Support for multiple revenue models
As the owner of the marketplace, one can have the flexibility to earn via subscriptions or commissions, or both. This will help to formulate a revenue model that is best suited to the marketplace.An appropriate revenue model will help to onboard vendors in the marketplace.
Mobiles are fast becoming the first choice device to shop on eCommerce sites for the majority of buyers. Vendors also want their products to be available on marketplaces with mobile applications. You should consider an eCommerce software that is responsive for all screens and has mobile applications for both Android and iOS platforms.
Pre-integrated APIs to assist in shipping, tax management and other essential business functions
Product Catalog management to add and manage details of the products on sale
Multiple Payment Methods for the buyers to add to the convenience of shopping in the marketplace.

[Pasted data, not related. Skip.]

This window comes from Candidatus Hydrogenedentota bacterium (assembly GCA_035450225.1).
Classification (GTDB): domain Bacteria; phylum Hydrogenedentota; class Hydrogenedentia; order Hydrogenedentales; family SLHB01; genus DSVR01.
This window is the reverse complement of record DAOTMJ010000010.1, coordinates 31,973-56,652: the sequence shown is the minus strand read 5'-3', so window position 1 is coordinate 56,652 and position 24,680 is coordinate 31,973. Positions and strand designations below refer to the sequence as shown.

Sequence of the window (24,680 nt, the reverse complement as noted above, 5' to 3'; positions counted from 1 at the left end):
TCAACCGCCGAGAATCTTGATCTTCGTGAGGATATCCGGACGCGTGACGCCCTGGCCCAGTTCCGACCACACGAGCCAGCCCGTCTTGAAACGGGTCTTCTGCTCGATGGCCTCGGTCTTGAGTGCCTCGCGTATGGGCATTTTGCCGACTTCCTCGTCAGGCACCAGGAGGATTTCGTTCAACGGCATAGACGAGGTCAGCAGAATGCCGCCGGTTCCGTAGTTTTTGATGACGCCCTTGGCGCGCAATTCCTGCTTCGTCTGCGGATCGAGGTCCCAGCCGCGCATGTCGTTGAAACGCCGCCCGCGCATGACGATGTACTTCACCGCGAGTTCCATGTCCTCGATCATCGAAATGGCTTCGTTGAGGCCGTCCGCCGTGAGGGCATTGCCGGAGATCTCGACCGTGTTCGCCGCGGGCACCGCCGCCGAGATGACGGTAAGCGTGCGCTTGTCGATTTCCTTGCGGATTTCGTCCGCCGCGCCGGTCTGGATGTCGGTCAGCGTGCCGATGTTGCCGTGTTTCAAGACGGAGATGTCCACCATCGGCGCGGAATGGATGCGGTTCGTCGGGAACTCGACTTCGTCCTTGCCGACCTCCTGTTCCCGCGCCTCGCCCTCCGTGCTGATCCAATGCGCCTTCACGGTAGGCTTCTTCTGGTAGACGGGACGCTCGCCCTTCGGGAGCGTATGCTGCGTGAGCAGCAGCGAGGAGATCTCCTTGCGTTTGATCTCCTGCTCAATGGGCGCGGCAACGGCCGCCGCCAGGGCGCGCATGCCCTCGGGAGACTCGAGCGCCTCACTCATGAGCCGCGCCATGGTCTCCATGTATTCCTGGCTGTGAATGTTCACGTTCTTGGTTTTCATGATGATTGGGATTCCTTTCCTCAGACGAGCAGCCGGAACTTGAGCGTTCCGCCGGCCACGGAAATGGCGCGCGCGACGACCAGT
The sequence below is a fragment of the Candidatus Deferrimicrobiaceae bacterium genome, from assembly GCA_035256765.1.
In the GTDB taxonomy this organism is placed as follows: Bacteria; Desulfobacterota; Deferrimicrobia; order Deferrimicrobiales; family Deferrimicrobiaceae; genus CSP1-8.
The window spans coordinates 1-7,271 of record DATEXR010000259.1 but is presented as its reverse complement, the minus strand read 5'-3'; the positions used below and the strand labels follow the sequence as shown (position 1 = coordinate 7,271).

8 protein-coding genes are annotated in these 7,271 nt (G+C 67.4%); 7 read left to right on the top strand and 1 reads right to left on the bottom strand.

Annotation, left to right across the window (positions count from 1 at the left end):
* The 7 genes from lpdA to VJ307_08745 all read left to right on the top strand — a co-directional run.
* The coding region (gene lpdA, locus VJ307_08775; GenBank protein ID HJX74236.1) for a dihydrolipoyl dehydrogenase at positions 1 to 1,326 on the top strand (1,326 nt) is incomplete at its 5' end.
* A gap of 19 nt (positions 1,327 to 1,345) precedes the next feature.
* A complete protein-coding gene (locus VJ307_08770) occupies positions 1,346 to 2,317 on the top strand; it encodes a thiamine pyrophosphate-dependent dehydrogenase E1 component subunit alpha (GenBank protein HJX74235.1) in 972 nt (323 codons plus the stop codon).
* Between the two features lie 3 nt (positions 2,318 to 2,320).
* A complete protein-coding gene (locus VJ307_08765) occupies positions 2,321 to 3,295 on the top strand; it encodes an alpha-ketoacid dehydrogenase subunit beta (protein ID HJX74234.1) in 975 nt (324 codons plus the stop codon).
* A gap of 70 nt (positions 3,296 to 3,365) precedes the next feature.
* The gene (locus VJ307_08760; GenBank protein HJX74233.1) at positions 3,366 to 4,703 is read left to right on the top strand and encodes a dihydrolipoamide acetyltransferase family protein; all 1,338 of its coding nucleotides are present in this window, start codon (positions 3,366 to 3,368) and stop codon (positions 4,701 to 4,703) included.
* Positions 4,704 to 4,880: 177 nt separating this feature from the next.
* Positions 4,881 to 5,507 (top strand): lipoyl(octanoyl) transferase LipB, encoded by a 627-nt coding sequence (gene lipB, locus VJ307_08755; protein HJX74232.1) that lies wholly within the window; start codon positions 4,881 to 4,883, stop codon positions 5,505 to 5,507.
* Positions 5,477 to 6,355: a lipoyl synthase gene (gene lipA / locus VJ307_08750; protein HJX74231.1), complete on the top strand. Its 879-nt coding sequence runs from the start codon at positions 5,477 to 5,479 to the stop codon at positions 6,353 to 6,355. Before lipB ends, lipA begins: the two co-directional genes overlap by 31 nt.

To Sum It Up
One can draw inspiration from the case studies of established multi-vendor ecommerce marketplaces. Judging by how the established marketplaces have countered the chicken and egg problem, it may be safe to assume for online marketplaces that are startups, onboarding vendors first is more prudent and feasible.
The reason why this would work is that to attract customers first, the business owner would need to have a brand image or an in-house product that would make the customers sign up before the vendors.
The vendors will, however, look beyond the brand image if the marketplace presents a unique value proposition and adds value to their business.
By doing careful analysis of the market and using creativity in the approach, the multi-vendor marketplace owner can formulate a business strategy that is best suited to the marketplace.
Make sure to opt for the right multi-vendor software that enables and assists to implement the business plan and helps to solve the chicken and egg paradox.
The business plan of the marketplace should have a plan for both onboarding vendors and attracting customers, it is just a question of whom to approach first.
Explore the features of Yo!Kart That will help you in onboarding vendors